USTelecom has petitioned the FCC to reconsider its broadband privacy framework order.
The FCC Democrats voted Oct. 27 to require ISPs to get their subs' permission (notice and choice) before sharing web browsing and app use histories with third parties for marketing and other purposes.
The order also includes data security and data breach notification rules as well as a prohibition on making info sharing a quid pro quo for service and a case-by-case look at offering incentives to share info. The FCC will also preempt state privacy, data security and data breach laws that conflict with its new rules.
That USTelecom petition comes as one of the three Democratic voters in the partisan 3-2 vote, Jessica Rosenworcel, has exited and a Trump FCC is widely expected to want to roll back the votes on broadband privacy and Title II-based net neutrality rules.
That Title II reclassification is what deeded the FCC broadband privacy authority formerly under the Federal Trade Commission.
If Title II is reversed, the new FCC framework would be mooted, but until and unless that happens, USTelecom said the FCC should "modify" key parts of the order, in which it established a framework for regulating broadband customer privacy as it currently does the privacy of customers of traditional cable service.
As USTelecom and cable operators argued before the vote, they want the FCC to "harmonize" its approach with that of the FTC.
At the moment, it argues, there are at least a couple of discordant notes in the FCC's approach, which it also argues is arbitrary and capricious. First, it says, was the lack of a cost/benefit analysis of the cost of "foreclosing productive uses of information." For example, it says, the cost of requiring an opt-in regime for marketing of all web browsing info, in contrast to the FTC approach to the edge providers privacy it oversees, which allows more "flexibility" for marketing of nonsensitive information—i.e. not opt-in requirement.
Second, USTelecom argues, the FCC treats ISPs as "nearly omniscient," with greater visibility into consumer data than others, a premise USTelecom calls false.
"These two overarching errors led the Commission to adopt a number of ill-considered rules that it should now reverse," said USTelecom.
While USTelecom is arguing for changes to what the FCC is doing, it is not abandoning its arguments that the FCC does not even have the authority to be doing it.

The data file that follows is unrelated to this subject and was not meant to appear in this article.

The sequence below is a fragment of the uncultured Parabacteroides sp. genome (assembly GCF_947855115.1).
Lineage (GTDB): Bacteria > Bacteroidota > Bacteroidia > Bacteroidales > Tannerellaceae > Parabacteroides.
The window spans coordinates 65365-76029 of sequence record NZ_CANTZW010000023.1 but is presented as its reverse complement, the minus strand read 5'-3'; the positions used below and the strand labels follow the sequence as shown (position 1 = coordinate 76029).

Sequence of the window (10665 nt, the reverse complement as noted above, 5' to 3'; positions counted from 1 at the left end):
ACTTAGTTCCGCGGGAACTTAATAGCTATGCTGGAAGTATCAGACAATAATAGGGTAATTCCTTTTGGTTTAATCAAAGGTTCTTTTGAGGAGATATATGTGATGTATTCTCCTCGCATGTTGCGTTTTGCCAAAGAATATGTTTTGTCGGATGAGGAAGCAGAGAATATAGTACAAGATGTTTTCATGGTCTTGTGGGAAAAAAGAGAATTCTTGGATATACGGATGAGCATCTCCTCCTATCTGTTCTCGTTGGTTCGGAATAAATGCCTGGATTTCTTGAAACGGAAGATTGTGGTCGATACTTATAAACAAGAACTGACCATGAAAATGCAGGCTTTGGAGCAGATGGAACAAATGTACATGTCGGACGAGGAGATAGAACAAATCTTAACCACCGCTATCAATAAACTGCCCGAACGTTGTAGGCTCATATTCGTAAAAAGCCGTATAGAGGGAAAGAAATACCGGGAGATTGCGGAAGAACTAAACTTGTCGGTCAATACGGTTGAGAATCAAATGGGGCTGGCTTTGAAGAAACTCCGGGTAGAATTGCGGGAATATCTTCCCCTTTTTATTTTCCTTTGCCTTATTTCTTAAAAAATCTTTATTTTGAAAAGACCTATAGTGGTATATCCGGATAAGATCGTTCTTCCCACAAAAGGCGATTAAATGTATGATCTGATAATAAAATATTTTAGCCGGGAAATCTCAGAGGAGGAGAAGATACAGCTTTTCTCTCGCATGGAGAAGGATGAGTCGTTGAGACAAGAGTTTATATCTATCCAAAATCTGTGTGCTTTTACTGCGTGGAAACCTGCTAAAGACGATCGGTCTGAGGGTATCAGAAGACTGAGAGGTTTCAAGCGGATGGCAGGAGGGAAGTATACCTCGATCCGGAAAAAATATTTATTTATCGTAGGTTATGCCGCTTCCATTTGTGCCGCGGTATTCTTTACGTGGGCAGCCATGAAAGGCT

"Although this petition focuses on the factual and policy-oriented shortcomings of the Order, USTelecom preserves all legal arguments that it and others have made," it said. "These include the arguments (1) that the Commission’s reclassification of broadband Internet access services under Title II was unlawful and that Section 222 is thus irrelevant to those services; (2) that the Commission lacks authority over many ISP privacy and data security practices even if broadband Internet access remains subject to Title II; and (3) that various aspects of the Order violate the Communications Act, the Administrative Procedure Act, and the First Amendment.
“In filing this petition, USTelecom is laying out a path for the Federal Communications Commission (FCC) to fully harmonize its broadband privacy rules with the well-established privacy and data security framework used by the Federal Trade Commission (FTC)," said new USTelecom president Jonathan Spalter. "The FCC’s current order creates a confusing approach that does not serve consumer privacy interests well. And, by refusing to adopt the FTC’s approach that also values innovation and competition, the FCC order threatens real harms to consumers and the Internet. USTelecom supports maintaining elements of the order that are consistent with the FTC’s privacy regime. But as long as the FCC classifies broadband Internet access as a ‘common carrier service,’ it should provide clarity to consumers and help ensure a competitive and innovative Internet by harmonizing its privacy rules with the carefully developed approach used by the FTC.”
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Contributing editor John Eggerton has been an editor and/or writer on media regulation, legislation and policy for over four decades, including covering the FCC, FTC, Congress, the major media trade associations, and the federal courts. In addition to Multichannel News and Broadcasting + Cable, his work has appeared in Radio World, TV Technology, TV Fax, This Week in Consumer Electronics, Variety and the Encyclopedia Britannica.